Photo: Hans Joerg Zumsteg
Ensemble Dragma’s first CD is a recording devoted to the 15th-century poet-musician Heinrich Laufenberg.
Laufenberg was an important medieval composer but may be a less familiar name nowadays than Hildegard von Bingen or Guillaume de Machaut. If you’re anything like me when you come across an unfamiliar historical name, you get curious, whip out your phone and google it, or ask Siri to tell you what she knows on the subject! But chances are your search results won’t turn up the Heinrich Laufenberg in question today, but other Heinrich Laufenbergs, among them an early 20th-century politician who pioneered the National Bolshevism movement in Germany… Well, obviously, we’re after another person here.
But even among the Heinrich’s who fall into the medieval musician category, there is still an identity crisis. Some debate persists as to whether Heinrich Laufenberg is one and the same as Heinricus de Libero Castro…certainly aspects of their biographies align, but too little is known for scholars to say definitively. And, well, we’re not going to resolve the question here!
The Siege of Strasbourg
Part of our uncertainty about Heinrich Laufenberg stems from the destruction of much of his life’s work in the 19th century when the city of Strasbourg was bombed. Much of Laufenberg’s song collection, some 120 pieces written in his own hand, were preserved in the Strasbourg Municipal Library as Codex B.121. But when the city fell under siege in 1870, the library and its collection of rare books and manuscript were largely destroyed.
Text without music
The loss is a cruel one for 21st-century listeners and scholars, but there is a bright spot in the story. Not all was lost. Thanks to the work of several 19th-century literary scholars before the bombardment—lead among them, Philipp Wackernagel—a nearly complete version of the song texts was made in 1867.
While the poetry and texts were the primary focus, some of the scholars involved in the project had also copied melodies into their personal research notes. Eventually, some of the texts and melodies were reunited, and in this indirect way, we now have musical notation for 17 of Laufenberg’s 120 poems. In the end its not really very clear as to whether all, some, or only a small portion of songs ever had their own melodies to begin with.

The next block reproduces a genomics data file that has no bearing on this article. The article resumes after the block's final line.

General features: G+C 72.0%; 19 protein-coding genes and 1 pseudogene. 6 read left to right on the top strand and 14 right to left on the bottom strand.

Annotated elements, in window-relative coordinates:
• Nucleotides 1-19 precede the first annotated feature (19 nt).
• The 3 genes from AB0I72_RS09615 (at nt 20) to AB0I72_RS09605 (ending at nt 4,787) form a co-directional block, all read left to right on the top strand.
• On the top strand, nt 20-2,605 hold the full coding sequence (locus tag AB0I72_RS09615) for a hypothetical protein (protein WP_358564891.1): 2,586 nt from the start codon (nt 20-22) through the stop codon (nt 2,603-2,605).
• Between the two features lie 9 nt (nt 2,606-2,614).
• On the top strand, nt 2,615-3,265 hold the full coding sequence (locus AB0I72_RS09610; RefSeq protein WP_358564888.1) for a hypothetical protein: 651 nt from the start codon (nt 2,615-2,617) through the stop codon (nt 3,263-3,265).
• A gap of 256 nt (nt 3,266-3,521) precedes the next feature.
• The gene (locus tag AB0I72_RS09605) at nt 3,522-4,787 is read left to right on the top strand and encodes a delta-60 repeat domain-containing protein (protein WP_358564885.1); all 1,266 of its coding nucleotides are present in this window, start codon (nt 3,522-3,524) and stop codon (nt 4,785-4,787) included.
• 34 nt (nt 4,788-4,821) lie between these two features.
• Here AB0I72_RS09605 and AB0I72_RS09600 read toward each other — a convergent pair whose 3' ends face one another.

Still, even with Wackernagel’s reunited melodic sketches, there is not enough to present this music without a great degree of speculation. The text underlay can be problematic when the number of notes and amount of text don’t accommodate one another, and the notation isn’t always consistent either. Ensemble Dragama, studying contemporary sources and making their best educated guess along with a fair amount of trial and error, give what they think is a plausible reconstruction of what might have once been.
Interspersed with Laufenberg on this recording are other contemporary works that place Laufenberg in his musically historical context. There are several anonymous songs taken from other similar manuscripts to that of Laufenberg’s, as well as several songs by the so-called Monk of Salzburg, a figure slightly older than Laufenberg, and likely very influential on Laufenberg’s style.
Also on this disc are several instrumental arrangements, or intabulations for solo instruments to play, a practice that was just emerging in Laufenberg’s time.
The Buxheim Organ Book, contains over 200 of these song arrangements, popular songs with which Laufenberg is very likely to have been familiar. Although the Buxheim Organ Book is obviously meant for organ, common practice of the time seems to suggest that the intabulations weren’t just played on the organ. They were easily transferred to other instruments like the lute.
Several of these instrumental intabulations are scattered throughout the CD, performed by Marc Lewon on the plectrum lute. Since these also only exist in fragments the missing bits were reconstructed for this recording.